I fostered the concept of student leaders who applied for and were elected to this specific role. They would chair and minute the various Committee meetings around the school. There was an Environment Committee, a Technology Committee, a Graduation Committee, a Grounds Committee and even a Canteen Committee. The leaders were impartial supporters, guiding younger students in the ways of fruitful discussion and clear decision making. I was lucky and had some exceptional leaders who made the whole process hum along. I see a number of them now as successful adults as outlined on their Facebook profiles. I created proformas for the various meetings and the leaders were the tip of the community service pyramid we had going at the school over ten years ago. I even applied for a position as a Coordinator in Student Leadership at a nearby school, gaining an interview but not getting the nod for the final position.

The next year, I saw the job as ICT Coordinator at Lockleys North advertised, applied and turned my back on the issue of Student Voice to focus on my fledgling edtech skills. Over the time here, I've tried to recapture the effective class meeting formula but the part time nature of the job meant that my good intentions ended up being compromised by time pressures and other responsibilities. In 2009, I found the Donna Styles resources on the web and resolved to do a better job. That year started with a fortnight long heatwave that sapped the kids' energy and I know I did not build the base for the structure to stand on its own and for the kids to really see the benefits of the various components in making their classroom a better place. This year I find myself with a great new class who appear to be very receptive to my directions and I want this to be an effective model for all of the Torrens classes if my class lead out and model the Class Meeting approach that Styles advocates.

Class meetings are not just window dressing for a classroom or lip service to the concept of Student Voice - although I've seen more than one classroom teacher sabotage the process so that they could show how these things are a waste of time and effort in my time. But a well run class meeting is a powerful thing. It allows students to take on roles that give them responsible power over their peers, it gives quiet kids a chance to verbalise their ideas and to critique others' point of view in a forum that protects them. Students make a shift over time from raising problems and airing complaints to then planning events and recognising individual and group progress within their classroom. It can teach kids that if they take the time to consult, think through alternatives and consequences, their ideas can start running and take flight. A class meeting can hopefully ignite the realisation that they can make a difference to some one else, to something else, to their community and maybe, in the future, to their world.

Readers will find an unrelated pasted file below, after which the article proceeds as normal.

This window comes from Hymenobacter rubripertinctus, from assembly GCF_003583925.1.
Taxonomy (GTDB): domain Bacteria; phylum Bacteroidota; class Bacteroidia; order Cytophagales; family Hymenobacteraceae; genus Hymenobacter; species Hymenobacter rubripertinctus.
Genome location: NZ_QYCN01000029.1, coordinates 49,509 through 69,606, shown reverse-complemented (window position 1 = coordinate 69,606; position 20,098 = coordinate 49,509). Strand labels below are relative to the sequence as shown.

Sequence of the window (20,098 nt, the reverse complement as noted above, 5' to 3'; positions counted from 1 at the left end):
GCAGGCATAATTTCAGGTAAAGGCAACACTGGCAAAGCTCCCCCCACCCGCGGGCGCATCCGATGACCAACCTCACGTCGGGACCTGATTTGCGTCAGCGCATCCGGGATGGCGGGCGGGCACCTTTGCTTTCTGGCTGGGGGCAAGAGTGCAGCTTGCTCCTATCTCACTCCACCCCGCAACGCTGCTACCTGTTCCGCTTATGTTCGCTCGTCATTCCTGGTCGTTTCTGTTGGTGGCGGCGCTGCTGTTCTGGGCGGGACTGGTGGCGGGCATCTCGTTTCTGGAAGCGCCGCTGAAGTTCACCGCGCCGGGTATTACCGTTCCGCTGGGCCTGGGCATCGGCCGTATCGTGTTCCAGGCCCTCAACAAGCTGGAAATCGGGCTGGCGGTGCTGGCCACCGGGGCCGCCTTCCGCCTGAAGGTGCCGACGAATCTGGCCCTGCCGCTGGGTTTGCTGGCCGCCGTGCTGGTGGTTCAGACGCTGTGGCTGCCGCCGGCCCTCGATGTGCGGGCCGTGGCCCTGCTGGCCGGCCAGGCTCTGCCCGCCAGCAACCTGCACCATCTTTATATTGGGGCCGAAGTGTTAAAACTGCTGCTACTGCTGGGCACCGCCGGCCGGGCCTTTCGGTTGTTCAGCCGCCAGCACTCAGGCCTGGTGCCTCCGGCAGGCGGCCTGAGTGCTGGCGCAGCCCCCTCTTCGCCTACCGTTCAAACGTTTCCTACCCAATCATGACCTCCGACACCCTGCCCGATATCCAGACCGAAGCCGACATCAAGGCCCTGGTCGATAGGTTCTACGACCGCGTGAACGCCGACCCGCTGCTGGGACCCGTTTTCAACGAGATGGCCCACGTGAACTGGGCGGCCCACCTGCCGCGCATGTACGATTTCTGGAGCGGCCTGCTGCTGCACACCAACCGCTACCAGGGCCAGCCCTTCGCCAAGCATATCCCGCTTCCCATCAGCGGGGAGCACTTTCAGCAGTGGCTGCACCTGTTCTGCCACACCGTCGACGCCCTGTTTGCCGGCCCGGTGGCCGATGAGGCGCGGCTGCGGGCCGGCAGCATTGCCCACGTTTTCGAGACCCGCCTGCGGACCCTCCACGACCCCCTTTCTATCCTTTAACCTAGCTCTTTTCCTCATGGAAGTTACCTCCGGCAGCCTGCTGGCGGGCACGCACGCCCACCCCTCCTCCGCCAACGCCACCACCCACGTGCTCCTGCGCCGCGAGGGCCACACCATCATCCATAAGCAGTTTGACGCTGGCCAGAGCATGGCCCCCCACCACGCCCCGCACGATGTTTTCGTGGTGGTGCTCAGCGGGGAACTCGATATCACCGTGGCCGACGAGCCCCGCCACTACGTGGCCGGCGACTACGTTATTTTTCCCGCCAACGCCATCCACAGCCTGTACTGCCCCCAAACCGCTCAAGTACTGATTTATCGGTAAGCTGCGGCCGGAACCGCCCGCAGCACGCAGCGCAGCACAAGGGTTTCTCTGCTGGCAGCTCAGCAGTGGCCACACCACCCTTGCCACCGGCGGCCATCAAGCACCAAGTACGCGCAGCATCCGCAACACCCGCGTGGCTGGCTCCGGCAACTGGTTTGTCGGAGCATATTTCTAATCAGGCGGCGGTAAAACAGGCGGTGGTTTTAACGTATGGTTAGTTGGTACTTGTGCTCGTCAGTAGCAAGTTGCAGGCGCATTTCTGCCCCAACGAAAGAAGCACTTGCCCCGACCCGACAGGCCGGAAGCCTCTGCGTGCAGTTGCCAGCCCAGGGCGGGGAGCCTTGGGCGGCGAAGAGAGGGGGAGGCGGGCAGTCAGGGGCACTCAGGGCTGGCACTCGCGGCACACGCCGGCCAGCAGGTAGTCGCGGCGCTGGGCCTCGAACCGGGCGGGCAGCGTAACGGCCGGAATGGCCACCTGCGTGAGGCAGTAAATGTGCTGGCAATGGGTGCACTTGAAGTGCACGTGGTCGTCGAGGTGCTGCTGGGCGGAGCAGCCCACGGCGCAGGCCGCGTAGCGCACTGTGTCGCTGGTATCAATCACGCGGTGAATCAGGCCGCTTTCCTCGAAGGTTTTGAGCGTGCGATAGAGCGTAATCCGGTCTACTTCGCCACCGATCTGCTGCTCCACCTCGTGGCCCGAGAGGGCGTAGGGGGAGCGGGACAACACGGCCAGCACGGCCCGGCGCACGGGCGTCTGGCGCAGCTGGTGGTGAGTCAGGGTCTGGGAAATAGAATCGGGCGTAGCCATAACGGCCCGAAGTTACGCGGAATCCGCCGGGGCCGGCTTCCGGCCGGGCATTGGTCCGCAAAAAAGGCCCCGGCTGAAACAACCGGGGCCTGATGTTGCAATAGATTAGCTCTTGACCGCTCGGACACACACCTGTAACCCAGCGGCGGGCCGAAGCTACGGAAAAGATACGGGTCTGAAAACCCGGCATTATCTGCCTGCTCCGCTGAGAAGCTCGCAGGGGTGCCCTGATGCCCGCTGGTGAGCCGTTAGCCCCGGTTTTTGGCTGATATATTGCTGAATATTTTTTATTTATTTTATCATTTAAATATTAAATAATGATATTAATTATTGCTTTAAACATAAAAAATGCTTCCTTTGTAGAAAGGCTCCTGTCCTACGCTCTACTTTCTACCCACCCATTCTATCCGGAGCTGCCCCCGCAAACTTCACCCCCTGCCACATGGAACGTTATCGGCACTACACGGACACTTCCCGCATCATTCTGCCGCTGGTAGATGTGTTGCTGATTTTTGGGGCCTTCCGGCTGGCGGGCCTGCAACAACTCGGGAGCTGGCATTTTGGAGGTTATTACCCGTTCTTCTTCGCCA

So, tomorrow's meeting is the first foundation for a year where I want to foster ownership of their own learning. Using an experienced person's methods should enable me to spend more time fostering the skills and voice of my students instead of re-inventing processes and structures from my prior experiences. classmeetingplans

Tomorrow is the start of the new school year here in South Australia. I'm starting my ninth year at my school and this year will be the main teacher for a class of thirty Year Sixes and Sevens - kids who start the year as 11 and 12 year olds. Composite classes like this are very common in our education system and present additional challenges for teaching and guiding an already wide spread of skills and abilities. Technology helps in meeting that challenge.